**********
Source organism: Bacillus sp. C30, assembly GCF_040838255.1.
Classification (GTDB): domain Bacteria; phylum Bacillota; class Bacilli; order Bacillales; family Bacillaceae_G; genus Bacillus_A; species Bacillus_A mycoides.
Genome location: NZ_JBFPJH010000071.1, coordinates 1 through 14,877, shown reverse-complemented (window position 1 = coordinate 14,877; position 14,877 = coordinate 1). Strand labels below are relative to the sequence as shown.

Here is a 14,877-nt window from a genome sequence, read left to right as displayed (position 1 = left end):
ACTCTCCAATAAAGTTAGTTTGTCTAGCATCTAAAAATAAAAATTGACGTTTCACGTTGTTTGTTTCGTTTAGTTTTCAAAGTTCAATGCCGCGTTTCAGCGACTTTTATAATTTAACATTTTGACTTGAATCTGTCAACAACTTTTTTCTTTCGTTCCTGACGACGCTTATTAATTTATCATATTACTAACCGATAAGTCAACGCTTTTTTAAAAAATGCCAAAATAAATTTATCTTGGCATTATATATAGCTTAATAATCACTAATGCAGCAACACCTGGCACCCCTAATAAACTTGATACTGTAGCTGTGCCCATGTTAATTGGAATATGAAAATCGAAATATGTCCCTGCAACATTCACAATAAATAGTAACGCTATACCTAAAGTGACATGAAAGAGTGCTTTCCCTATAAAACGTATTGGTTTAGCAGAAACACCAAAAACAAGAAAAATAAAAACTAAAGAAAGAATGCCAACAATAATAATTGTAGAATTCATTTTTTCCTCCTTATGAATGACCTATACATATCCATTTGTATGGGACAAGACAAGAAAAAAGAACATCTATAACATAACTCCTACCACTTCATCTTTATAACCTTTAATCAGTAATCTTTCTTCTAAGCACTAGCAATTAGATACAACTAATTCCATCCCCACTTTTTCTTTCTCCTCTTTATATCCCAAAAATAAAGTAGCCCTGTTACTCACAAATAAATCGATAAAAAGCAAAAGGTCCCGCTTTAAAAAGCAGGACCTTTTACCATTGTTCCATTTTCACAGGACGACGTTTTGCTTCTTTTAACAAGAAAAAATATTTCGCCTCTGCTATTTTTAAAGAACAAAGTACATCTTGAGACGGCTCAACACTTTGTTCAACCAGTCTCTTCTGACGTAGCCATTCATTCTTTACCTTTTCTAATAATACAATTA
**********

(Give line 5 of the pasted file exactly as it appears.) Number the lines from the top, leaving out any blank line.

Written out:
ACTCTCCAATAAAGTTAGTTTGTCTAGCATCTAAAAATAAAAATTGACGTTTCACGTTGTTTGTTTCGTTTAGTTTTCAAAGTTCAATGCCGCGTTTCAGCGACTTTTATAATTTAACATTTTGACTTGAATCTGTCAACAACTTTTTTCTTTCGTTCCTGACGACGCTTATTAATTTATCATATTACTAACCGATAAGTCAACGCTTTTTTAAAAAATGCCAAAATAAATTTATCTTGGCATTATATATAGCTTAATAATCACTAATGCAGCAACACCTGGCACCCCTAATAAACTTGATACTGTAGCTGTGCCCATGTTAATTGGAATATGAAAATCGAAATATGTCCCTGCAACATTCACAATAAATAGTAACGCTATACCTAAAGTGACATGAAAGAGTGCTTTCCCTATAAAACGTATTGGTTTAGCAGAAACACCAAAAACAAGAAAAATAAAAACTAAAGAAAGAATGCCAACAATAATAATTGTAGAATTCATTTTTTCCTCCTTATGAATGACCTATACATATCCATTTGTATGGGACAAGACAAGAAAAAAGAACATCTATAACATAACTCCTACCACTTCATCTTTATAACCTTTAATCAGTAATCTTTCTTCTAAGCACTAGCAATTAGATACAACTAATTCCATCCCCACTTTTTCTTTCTCCTCTTTATATCCCAAAAATAAAGTAGCCCTGTTACTCACAAATAAATCGATAAAAAGCAAAAGGTCCCGCTTTAAAAAGCAGGACCTTTTACCATTGTTCCATTTTCACAGGACGACGTTTTGCTTCTTTTAACAAGAAAAAATATTTCGCCTCTGCTATTTTTAAAGAACAAAGTACATCTTGAGACGGCTCAACACTTTGTTCAACCAGTCTCTTCTGACGTAGCCATTCATTCTTTACCTTTTCTAATAATACAATTA